Experiencing Singapore (17): Remarks on Singaporean Culture as well as Working Culture

As strange as it may sound, I quickly felt at home in Singapore. Yet, there are some downsides you should also be aware of. One is that the young generation gives rise to worries. You find increasing numbers of men and women with tattoos, even though it is a far cry from the West. Obesity numbers also seem to be increasing. That being said, you’ll have no problem maintaining an erection from morning to evening as you go about your day, so high is the quality of the women. While many of the women are slim and attractive, they may have attitudes that you’ll find rather off-putting. Of course, not all women are like that, but it is certainly the case that materialism is rampant. You will find plenty who insist on you having “five Cs” in order to date them, which stands for “cash, car, condominium, country club, and credit card”, albeit country clubs are no longer that popular and credit cars have become an almost plebeian item. However, cars have since then become a lot more expensive. The Singaporean female mind was quick to adapt to that, so you now hear of the four Cs instead: “cash, career, car, condominium.” Who knows, maybe careers have become more elusive since the Five Cs, as that shorthand seemed to have viewed it as a given. The flipside of materialism is delayed childbirth or foregoing to have children altogether. Singapore has one of the lowest birth rates in the world. It is 1.2 right now, but you have to take into account that the Malays and Indians pump out many more kids than the ethnic Chinese. Their numbers are around 0.8 if I recall correctly.

There is also the perception that Singaporean women don’t like to put out. Among my girlfriend’s friends, there are many women who are still virgins despite having had a boyfriend for years. Some of her male friends are happy to have sex once every three months. Their girlfriends seem to view sex as a chore, which they have to engage in every few months to keep their boyfriend happy. The latter is, of course, also due to the fact that quite a few men are rather cucked indeed. I have met a fair share of Chinese men whom I considered masculine — call then “alpha” if you will. Yet, there are a lot of really meek men around as well who look and act like complete pushovers. For instance, they feel uncomfortable just presenting their opinion. Some can’t even make eye contact, so meek are they.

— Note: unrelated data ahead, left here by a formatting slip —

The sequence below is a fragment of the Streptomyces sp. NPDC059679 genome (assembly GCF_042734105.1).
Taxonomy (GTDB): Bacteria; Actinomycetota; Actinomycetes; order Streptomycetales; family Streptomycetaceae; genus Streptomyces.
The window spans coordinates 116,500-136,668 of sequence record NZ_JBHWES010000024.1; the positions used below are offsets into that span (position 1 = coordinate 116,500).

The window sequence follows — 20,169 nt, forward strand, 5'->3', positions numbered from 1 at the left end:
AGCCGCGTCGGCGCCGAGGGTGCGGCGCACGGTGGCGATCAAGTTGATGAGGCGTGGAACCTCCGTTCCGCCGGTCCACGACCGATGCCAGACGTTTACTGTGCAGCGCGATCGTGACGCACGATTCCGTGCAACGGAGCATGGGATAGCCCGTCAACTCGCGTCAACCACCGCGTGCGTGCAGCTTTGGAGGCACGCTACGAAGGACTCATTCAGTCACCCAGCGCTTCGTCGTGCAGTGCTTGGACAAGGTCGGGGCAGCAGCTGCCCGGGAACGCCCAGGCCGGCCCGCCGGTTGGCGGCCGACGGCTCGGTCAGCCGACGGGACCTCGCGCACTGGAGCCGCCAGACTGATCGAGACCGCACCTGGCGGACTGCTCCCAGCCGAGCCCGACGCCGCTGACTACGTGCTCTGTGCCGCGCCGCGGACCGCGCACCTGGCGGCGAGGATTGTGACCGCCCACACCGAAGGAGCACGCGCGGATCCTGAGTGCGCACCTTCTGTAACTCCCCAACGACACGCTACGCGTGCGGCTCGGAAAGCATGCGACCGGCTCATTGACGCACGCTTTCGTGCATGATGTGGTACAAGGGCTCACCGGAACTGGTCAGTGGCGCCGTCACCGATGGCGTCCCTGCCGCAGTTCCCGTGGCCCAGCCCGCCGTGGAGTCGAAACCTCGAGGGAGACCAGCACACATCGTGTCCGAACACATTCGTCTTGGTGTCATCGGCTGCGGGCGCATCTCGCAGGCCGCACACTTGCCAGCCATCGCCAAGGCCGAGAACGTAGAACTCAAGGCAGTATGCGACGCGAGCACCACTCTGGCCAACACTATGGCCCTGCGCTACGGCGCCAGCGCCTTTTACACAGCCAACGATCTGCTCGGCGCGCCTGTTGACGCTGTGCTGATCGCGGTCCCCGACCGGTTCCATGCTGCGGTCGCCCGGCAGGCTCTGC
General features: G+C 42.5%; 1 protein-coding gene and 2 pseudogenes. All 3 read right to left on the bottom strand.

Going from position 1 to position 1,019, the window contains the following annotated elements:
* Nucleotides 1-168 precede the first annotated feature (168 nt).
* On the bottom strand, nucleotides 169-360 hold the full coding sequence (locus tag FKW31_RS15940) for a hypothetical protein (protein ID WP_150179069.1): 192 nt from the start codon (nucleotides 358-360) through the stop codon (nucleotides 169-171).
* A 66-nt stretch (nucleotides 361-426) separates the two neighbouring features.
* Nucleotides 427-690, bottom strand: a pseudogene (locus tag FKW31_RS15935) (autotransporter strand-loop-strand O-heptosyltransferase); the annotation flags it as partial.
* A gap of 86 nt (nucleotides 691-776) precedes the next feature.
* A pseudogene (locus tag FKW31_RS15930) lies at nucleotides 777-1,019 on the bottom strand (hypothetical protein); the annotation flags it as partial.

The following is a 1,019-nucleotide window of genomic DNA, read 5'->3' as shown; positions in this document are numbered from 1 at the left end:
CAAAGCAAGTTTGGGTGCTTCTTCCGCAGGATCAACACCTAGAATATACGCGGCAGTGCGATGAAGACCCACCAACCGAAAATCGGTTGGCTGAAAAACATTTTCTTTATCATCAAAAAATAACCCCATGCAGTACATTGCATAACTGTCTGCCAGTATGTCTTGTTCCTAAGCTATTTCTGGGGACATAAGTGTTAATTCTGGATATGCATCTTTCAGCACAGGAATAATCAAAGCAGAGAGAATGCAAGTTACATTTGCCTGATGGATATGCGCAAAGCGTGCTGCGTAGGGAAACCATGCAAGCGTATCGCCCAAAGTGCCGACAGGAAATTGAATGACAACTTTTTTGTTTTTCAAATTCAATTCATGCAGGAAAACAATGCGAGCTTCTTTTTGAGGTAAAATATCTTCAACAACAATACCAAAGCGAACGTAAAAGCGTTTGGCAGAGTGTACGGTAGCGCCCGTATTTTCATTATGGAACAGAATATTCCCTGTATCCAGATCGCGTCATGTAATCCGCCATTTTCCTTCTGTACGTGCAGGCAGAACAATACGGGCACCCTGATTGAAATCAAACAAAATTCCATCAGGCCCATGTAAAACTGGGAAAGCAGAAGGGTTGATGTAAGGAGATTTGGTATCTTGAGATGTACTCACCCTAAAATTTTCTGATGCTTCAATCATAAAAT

You furthermore may not like the working culture. In particular in companies with a strong Asian tradition, there may be very inflexible hierarchies in place, and of course you have to defer to your supervisor instead of challenging them when their ideas can be shown to be suboptimal. I was told that if I wanted to work in Asia, I should make sure that my boss is a bit more enlightened, i.e. focussing on results as opposed to face time. On that issue, you may end up working for a boss that wants you to arrive before he does, and then you can only leave after he has left. People working 12-hour days is consequently not uncommon. Overall, in rankings of hours worked per year, Singaporeans have one of the leading positions. That’s arguably not great if you’re an employee. However, you have to take into account that Singaporeans may be inclined to work hard, but not smart. I certainly encountered staggering examples of bureaucratic inefficiencies if not incompetence or outright stupidity, such as application forms that take hours to fill in, or employees in both the public and the private sector who do not seem to be able to think outside the narrow categories of the various standard procedures they face over and over when dealing with a situation in which those categories clearly don’t apply. Well, I’ve met moronic public servants everywhere, so that comparison may be moot.

On the note of working hours, I should also point out that I had lunch with an acquaintance in my field who said that in his roughly ten-year long career he normally only ever worked from 10 to 6, with an hour-long lunch break. In Europe, your lunch break is not part of working hours, so that guy is working fewer hours than me. Another acquaintance of mine, incidentally a long-term reader of my blog, only very rarely works overtime. If you want to explore the Singaporean labor market, I’d suggest you do your due diligence. If your contract states that you are supposed to be in the office until your work is done — obviously, in many professions, the work is never done — you may want to probe a little bit. Also keep in mind that various legal protections regarding maximum working hours may not apply to you, and even if they are, your employer may not care, at which point it may irk you a little bit that your working visa is tied to your employer. To get out of that quandary, marry a Singaporean, or make so much money that you are eligible for a special working visa that is not tied to your employer.